The Ring of Fire

ImageDeng felt the two heats: the air all around them and the heat at their backs. He saw the dried shrubbery, imagined that as he watched it was wilting even further , in the new heat, about to burst into flames. This was just his imagination; they were a good day’s march in front of The Wall of Fire. The hot wind they felt now was just a precursor to The Great Hot Wind that preceded the flames.

That first night they had slept and they were awakened

by The Great Hot Wind. After that they marched fast and slept little.

Deng had seen the The Wall of Fire, seen the strang

ers who came to light it. Most of the people in his village resented those strangers, and resented The Wall of Fire. Deng, however, had talked to the strangers, and now understood Global Warming. It explained the droughts

. Things were not going to get better. Deng was young, and not afraid of the future, however challenging.

When they went into the city and watched the TV, th

ey saw the pictures of the great fiery ring from space. Many of the villagers were angry and afraid, but Deng thought it looked beautiful. Yes, the city was now gone, eaten by the flames (Deng assumed someone must have taken the television. Was it somehow hidden by one of the refugees who had joined their numbers?) but man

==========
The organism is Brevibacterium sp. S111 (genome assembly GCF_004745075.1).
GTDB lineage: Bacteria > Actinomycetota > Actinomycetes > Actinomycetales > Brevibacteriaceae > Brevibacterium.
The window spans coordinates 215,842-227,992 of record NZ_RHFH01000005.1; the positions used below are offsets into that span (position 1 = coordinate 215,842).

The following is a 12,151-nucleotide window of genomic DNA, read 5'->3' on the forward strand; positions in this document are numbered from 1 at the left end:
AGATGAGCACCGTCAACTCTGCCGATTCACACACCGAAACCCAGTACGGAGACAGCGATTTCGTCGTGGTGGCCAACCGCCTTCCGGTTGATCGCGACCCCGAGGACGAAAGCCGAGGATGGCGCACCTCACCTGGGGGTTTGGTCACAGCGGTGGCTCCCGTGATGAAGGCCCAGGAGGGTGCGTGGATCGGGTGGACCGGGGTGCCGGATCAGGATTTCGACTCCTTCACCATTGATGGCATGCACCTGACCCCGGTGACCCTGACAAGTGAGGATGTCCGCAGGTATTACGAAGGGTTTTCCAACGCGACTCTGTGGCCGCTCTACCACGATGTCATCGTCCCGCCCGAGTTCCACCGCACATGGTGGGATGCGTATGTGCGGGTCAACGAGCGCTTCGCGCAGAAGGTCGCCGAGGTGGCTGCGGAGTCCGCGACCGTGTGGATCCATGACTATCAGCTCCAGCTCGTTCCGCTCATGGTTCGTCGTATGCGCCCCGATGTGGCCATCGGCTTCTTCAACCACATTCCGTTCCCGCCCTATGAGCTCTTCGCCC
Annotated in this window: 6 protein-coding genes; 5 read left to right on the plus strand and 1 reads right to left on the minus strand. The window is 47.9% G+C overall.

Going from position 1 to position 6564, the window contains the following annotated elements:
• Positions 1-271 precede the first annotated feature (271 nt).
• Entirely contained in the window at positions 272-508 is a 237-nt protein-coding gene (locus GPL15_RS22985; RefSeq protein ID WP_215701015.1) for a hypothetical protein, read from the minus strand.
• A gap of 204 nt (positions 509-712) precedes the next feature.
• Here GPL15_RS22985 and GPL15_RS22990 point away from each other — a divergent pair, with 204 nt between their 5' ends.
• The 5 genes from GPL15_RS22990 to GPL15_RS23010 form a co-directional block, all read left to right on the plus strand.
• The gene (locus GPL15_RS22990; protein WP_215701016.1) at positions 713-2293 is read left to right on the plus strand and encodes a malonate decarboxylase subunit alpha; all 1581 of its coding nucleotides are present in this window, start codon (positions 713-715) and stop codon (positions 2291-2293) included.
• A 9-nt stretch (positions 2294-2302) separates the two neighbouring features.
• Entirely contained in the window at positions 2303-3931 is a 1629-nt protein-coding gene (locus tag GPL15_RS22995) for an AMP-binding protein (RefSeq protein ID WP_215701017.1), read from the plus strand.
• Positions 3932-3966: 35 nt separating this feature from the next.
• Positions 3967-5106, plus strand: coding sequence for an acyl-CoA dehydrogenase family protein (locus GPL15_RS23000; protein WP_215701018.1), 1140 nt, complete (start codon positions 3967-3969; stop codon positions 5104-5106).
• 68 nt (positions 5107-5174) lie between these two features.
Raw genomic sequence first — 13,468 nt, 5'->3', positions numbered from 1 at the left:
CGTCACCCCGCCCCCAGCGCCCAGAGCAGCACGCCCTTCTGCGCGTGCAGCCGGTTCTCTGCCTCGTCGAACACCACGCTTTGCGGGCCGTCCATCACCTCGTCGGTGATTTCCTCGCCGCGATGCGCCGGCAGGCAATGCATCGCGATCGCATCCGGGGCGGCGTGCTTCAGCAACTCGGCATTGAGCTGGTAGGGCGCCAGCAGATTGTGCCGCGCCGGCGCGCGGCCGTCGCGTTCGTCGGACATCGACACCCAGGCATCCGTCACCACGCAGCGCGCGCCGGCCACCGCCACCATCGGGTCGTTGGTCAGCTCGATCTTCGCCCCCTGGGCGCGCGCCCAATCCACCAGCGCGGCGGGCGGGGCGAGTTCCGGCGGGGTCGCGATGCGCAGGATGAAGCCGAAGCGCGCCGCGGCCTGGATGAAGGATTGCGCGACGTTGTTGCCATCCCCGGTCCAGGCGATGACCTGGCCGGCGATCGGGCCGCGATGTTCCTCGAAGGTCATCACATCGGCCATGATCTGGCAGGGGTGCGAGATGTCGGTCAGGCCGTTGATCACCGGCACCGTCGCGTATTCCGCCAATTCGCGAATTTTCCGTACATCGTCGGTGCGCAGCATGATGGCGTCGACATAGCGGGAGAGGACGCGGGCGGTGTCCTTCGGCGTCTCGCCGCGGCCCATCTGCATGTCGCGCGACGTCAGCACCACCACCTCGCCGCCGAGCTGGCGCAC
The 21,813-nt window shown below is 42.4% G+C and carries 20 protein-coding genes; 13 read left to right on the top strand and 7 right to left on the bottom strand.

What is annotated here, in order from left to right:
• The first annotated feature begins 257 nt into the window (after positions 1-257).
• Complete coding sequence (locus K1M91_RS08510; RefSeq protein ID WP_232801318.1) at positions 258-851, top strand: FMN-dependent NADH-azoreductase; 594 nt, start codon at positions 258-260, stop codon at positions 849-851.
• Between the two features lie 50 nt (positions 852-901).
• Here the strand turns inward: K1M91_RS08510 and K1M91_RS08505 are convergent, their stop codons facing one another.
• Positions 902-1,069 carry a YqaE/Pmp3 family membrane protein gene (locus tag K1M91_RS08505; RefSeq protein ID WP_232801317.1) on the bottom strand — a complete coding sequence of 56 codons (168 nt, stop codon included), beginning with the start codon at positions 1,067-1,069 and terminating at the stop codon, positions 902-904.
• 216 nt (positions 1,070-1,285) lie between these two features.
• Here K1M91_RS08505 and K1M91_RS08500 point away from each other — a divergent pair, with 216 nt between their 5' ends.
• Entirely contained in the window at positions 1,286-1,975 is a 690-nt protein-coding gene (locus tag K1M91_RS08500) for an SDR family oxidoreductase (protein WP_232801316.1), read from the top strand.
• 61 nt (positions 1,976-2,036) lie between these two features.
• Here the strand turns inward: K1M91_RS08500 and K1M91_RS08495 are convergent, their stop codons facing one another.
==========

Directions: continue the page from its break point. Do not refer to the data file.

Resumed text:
y of the people would survive and thrive in a new location. Maybe Sudan wasn’t the great country they’d been led to believe.

The Elders had told them they were going to Egypt, and

maybe to France. Deng had read that France was full of racists. He wanted to go to America. His Father said they had racists in America too, and they weren’t letting people in, now that The World was in Exodus.

Deng knew he could find a way. This wasn’t the end. This fire around the world was going to be a new beginning. He could feel it.

–Dan Kilian

Editors note: This was the program for the Set The Equator On Fi

re benefit, The Ks second-to-last show.


The Loneliest Blacksmith


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